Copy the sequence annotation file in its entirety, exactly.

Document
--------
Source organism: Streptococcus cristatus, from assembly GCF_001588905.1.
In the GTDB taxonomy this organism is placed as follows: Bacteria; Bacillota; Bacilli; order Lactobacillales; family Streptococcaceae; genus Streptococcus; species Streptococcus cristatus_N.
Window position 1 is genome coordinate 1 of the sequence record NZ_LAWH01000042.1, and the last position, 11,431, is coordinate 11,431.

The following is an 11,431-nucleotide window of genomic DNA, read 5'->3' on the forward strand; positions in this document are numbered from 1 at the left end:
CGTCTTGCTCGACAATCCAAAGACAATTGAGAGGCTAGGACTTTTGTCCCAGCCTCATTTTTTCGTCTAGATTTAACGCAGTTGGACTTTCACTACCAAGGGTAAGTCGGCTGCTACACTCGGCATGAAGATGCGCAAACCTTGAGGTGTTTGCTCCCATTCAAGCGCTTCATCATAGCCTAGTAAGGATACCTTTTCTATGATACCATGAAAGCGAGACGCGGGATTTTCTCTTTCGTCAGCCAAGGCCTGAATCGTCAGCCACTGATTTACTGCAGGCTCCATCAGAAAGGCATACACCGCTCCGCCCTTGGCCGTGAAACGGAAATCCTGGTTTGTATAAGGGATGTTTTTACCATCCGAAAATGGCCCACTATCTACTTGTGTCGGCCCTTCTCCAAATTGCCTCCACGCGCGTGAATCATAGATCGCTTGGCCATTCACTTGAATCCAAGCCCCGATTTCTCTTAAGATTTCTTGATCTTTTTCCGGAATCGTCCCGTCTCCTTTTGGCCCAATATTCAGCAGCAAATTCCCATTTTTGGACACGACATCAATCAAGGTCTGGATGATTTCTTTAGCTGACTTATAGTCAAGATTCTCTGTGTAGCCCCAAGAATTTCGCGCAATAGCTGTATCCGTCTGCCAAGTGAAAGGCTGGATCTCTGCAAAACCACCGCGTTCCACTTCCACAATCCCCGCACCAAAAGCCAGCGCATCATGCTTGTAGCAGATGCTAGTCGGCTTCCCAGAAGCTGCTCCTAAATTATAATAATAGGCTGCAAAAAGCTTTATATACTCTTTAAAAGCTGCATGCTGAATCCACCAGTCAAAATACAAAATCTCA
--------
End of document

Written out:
Source organism: Streptococcus cristatus, from assembly GCF_001588905.1.
In the GTDB taxonomy this organism is placed as follows: Bacteria; Bacillota; Bacilli; order Lactobacillales; family Streptococcaceae; genus Streptococcus; species Streptococcus cristatus_N.
Window position 1 is genome coordinate 1 of the sequence record NZ_LAWH01000042.1, and the last position, 11,431, is coordinate 11,431.

The following is an 11,431-nucleotide window of genomic DNA, read 5'->3' on the forward strand; positions in this document are numbered from 1 at the left end:
CGTCTTGCTCGACAATCCAAAGACAATTGAGAGGCTAGGACTTTTGTCCCAGCCTCATTTTTTCGTCTAGATTTAACGCAGTTGGACTTTCACTACCAAGGGTAAGTCGGCTGCTACACTCGGCATGAAGATGCGCAAACCTTGAGGTGTTTGCTCCCATTCAAGCGCTTCATCATAGCCTAGTAAGGATACCTTTTCTATGATACCATGAAAGCGAGACGCGGGATTTTCTCTTTCGTCAGCCAAGGCCTGAATCGTCAGCCACTGATTTACTGCAGGCTCCATCAGAAAGGCATACACCGCTCCGCCCTTGGCCGTGAAACGGAAATCCTGGTTTGTATAAGGGATGTTTTTACCATCCGAAAATGGCCCACTATCTACTTGTGTCGGCCCTTCTCCAAATTGCCTCCACGCGCGTGAATCATAGATCGCTTGGCCATTCACTTGAATCCAAGCCCCGATTTCTCTTAAGATTTCTTGATCTTTTTCCGGAATCGTCCCGTCTCCTTTTGGCCCAATATTCAGCAGCAAATTCCCATTTTTGGACACGACATCAATCAAGGTCTGGATGATTTCTTTAGCTGACTTATAGTCAAGATTCTCTGTGTAGCCCCAAGAATTTCGCGCAATAGCTGTATCCGTCTGCCAAGTGAAAGGCTGGATCTCTGCAAAACCACCGCGTTCCACTTCCACAATCCCCGCACCAAAAGCCAGCGCATCATGCTTGTAGCAGATGCTAGTCGGCTTCCCAGAAGCTGCTCCTAAATTATAATAATAGGCTGCAAAAAGCTTTATATACTCTTTAAAAGCTGCATGCTGAATCCACCAGTCAAAATACAAAATCTCA